After days of uncertainty about its meeting on November revenue, the Federation Accounts Allocation Committee, FAAC, finally met late on Thursday night to share a total of N675.7 billion as statutory revenue allocation for the month.
The meeting, originally scheduled for Monday this week was later rescheduled for Tuesday.
However, members of the committee, consisting representatives of the 36 States of the Federation and the Federal Capital Territory, FCT, were disappointed on arrival that the meeting would not hold as rescheduled; until Thursday.
Yet, on Thursday the meeting was again delayed for several hours, as some representatives of the Commissioners for Finance and Accountants-General led by the Chairman, Finance Commissioners' Forum, Timothy Odaah, met with the Minister of State for Finance, Yerima Ngama, behind closed doors, in an attempt to iron out issues that fueled the fears of members.
Following reports of massive diversion of oil revenue and allegation of declining revenue accruals in the Federation Account in recent times, there were fears about insufficient revenue to meet the monthly allocation obligations.
However, at the end of the closed-door meeting, which lasted for over an hour, the fears heightened, as neither Mr. Ngama nor Mr. Odaah agreed to brief anxious reporters on what transpired, apart from an indication that both parties had resolved to continue the meeting later in the day.
The FAAC meeting, which reconvened at about 7.30 p.m. on Thursday, went on for several hours till about 11 p.m. when Mr. Ngama, who is also the Chairman of FAAC, briefed reporters on the outcome of the meeting.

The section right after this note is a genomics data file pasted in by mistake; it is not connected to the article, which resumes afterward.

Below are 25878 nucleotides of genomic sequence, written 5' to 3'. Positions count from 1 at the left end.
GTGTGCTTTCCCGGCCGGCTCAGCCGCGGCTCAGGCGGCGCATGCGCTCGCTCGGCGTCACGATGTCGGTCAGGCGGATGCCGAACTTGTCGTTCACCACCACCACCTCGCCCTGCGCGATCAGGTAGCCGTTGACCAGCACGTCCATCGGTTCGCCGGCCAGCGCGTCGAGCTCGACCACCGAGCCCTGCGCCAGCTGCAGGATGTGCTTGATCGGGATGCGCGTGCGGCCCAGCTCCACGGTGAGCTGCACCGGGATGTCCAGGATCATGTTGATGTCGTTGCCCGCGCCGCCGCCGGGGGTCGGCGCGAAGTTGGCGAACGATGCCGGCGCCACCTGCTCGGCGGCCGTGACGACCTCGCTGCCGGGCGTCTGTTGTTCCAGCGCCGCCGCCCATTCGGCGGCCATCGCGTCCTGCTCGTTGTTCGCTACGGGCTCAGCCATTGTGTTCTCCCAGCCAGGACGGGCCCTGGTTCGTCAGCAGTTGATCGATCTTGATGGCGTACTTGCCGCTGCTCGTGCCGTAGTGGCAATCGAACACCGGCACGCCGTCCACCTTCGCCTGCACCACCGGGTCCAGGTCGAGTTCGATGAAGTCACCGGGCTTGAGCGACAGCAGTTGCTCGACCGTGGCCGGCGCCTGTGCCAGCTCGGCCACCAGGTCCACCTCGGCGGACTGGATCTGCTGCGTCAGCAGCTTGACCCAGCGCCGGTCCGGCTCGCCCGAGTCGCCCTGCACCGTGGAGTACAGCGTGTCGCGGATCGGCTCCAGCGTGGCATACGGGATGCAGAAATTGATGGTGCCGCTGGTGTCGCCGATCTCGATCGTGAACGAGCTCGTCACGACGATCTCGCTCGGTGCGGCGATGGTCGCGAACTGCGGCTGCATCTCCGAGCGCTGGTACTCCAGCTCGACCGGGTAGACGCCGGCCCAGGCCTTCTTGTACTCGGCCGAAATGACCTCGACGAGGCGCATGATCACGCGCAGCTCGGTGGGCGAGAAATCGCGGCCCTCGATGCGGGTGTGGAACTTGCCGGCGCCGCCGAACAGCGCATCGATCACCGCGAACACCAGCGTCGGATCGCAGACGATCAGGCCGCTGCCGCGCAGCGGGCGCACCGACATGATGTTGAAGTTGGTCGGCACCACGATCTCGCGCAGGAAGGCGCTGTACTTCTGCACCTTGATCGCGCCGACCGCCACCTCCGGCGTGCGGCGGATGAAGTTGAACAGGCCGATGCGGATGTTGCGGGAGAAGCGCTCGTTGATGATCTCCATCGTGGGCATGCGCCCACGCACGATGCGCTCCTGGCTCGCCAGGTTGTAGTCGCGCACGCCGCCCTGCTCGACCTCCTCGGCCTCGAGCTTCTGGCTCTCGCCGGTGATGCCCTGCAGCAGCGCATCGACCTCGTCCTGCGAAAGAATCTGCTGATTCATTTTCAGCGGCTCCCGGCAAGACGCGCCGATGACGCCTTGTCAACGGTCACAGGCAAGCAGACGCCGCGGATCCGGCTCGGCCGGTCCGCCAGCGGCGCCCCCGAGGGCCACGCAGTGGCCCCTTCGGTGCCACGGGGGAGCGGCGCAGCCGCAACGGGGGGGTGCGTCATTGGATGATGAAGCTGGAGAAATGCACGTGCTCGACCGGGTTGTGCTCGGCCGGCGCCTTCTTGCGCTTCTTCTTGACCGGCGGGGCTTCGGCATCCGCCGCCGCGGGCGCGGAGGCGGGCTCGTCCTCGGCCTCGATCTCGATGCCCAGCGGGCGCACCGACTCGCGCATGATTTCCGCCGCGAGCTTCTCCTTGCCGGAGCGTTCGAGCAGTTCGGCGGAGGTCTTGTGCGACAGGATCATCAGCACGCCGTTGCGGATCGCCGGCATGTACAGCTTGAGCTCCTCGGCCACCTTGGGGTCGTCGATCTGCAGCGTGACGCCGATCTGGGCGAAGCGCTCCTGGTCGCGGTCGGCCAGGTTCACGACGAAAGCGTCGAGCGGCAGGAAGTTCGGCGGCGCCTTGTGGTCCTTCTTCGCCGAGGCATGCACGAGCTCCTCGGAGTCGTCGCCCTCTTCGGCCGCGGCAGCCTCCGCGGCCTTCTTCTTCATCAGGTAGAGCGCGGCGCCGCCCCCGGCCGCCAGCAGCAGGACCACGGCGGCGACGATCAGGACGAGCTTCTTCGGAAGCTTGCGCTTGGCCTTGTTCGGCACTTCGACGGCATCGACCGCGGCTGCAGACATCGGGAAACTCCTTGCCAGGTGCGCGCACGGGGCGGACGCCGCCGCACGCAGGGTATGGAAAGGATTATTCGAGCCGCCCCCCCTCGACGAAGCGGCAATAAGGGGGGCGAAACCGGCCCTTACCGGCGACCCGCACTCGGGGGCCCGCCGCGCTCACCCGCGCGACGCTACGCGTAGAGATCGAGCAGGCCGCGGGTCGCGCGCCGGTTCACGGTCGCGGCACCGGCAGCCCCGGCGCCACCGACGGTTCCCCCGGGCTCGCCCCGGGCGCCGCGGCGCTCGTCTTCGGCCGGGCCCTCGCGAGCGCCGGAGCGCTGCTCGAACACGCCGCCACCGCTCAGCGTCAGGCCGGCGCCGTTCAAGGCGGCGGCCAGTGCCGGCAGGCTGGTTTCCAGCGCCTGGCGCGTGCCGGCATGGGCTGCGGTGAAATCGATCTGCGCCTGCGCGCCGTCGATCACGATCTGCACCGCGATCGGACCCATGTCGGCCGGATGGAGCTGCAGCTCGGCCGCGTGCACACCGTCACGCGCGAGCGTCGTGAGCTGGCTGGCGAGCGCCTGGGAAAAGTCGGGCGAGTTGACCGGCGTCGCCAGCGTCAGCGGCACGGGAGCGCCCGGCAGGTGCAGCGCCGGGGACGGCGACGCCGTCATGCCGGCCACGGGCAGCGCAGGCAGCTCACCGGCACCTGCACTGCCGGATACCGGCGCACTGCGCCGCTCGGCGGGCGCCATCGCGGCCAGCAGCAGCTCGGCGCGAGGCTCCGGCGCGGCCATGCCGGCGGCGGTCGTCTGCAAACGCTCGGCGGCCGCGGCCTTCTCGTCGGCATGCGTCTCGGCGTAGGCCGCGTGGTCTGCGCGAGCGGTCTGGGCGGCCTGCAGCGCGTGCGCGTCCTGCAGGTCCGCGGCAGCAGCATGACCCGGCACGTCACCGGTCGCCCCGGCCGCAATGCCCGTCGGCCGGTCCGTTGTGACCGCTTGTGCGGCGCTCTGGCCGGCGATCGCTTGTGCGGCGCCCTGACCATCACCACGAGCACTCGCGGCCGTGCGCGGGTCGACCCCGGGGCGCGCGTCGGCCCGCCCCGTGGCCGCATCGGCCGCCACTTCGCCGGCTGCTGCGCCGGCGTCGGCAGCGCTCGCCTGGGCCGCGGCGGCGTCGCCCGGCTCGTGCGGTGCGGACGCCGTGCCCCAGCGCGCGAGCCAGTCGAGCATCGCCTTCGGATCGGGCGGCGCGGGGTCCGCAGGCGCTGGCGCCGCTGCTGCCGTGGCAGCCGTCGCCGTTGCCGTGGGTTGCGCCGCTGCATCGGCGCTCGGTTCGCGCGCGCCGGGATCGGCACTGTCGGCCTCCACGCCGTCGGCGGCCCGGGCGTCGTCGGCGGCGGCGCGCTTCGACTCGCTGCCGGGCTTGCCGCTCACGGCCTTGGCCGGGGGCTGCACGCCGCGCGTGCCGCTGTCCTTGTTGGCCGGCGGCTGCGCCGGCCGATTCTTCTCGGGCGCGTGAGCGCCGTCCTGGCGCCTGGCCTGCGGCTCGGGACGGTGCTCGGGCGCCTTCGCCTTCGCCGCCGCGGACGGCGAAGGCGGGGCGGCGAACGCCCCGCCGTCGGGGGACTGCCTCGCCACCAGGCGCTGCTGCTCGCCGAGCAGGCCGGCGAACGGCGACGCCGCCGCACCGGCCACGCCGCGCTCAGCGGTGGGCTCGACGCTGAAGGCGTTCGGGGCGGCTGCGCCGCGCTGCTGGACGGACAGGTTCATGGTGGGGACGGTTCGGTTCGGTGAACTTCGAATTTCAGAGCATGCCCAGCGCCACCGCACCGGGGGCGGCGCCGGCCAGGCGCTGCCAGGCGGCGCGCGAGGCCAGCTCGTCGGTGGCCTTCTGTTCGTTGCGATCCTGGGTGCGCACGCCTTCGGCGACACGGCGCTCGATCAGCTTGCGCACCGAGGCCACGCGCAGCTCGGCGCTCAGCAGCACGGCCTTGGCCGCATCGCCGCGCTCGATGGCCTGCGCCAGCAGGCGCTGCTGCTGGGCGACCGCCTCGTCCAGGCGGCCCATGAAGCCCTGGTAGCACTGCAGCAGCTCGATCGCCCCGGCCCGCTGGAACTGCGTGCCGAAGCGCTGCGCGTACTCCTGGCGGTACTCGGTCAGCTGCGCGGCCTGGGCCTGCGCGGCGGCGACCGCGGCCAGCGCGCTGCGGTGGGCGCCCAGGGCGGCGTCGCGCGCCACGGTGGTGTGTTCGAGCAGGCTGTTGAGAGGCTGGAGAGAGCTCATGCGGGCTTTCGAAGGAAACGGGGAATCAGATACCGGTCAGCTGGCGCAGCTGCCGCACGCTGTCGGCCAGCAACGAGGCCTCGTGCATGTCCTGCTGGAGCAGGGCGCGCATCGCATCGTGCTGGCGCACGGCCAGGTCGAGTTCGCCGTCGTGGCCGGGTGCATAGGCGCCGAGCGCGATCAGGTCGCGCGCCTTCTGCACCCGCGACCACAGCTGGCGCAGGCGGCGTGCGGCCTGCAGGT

In his remarks, Mr. Ngama said total revenue available for distribution among the three tiers of government, including the value added tax, VAT, collection of N91.730billion, was N675.7billion.
The minister said gross revenue receipt for the month stood at about N597.75billion, which was higher than the budgeted figure of N465.057billion by N25.708billion, and more than N443.052billion allocation for October by N58.199 billion or 47.7 per cent.
Other details of the allocation also showed that mineral revenue was N490.765 billion, while about N56.998 billion was transferred to the Excess Crude revenue, Petroleum Profit Tax, PPT, and Oil Royalty account.
Also included in the allocation for distribution was NNPC's refund of N7.617 billion, and N35.549 billion proposed for distribution under the Subsidy Reinvestment and Empowerment Programme, SURE-P.
The minister denied that the Federal Government was having difficulties meeting its revenue obligations contrary to several allegations to that effect in recent times, though he acknowledged challenges associated with declining revenue.
He said part of agenda for deliberations during the meeting was how the states would strengthen their sources of internally generated revenue to make up for the declining allocation from oil.
The minister gave the balance in the Excess Crude Account, ECA, as $3.18 billion (about N497.02 billion) in the dollar denominated account, and N85billion in the Naira denominated account.
The distribution of the allocations showed that the Federal Government received N252,239 billion, or 52.68 per cent , while the 36 states of the federation got about N127.929billion, or 26.72 per cent, and local government councils, N98.635 billion, or 20.69 per cent. The nine oil producing states were jointly allocated a total of N56.390 billion as oil derivation revenue.
In addition, the Federal Inland Revenue Service, FIRS, received N2.586 billion, or 4 per cent as cost of collection, while the Nigerian Customs Service, NCS, got N2.904 billion, or 7 per cent, for a similar service.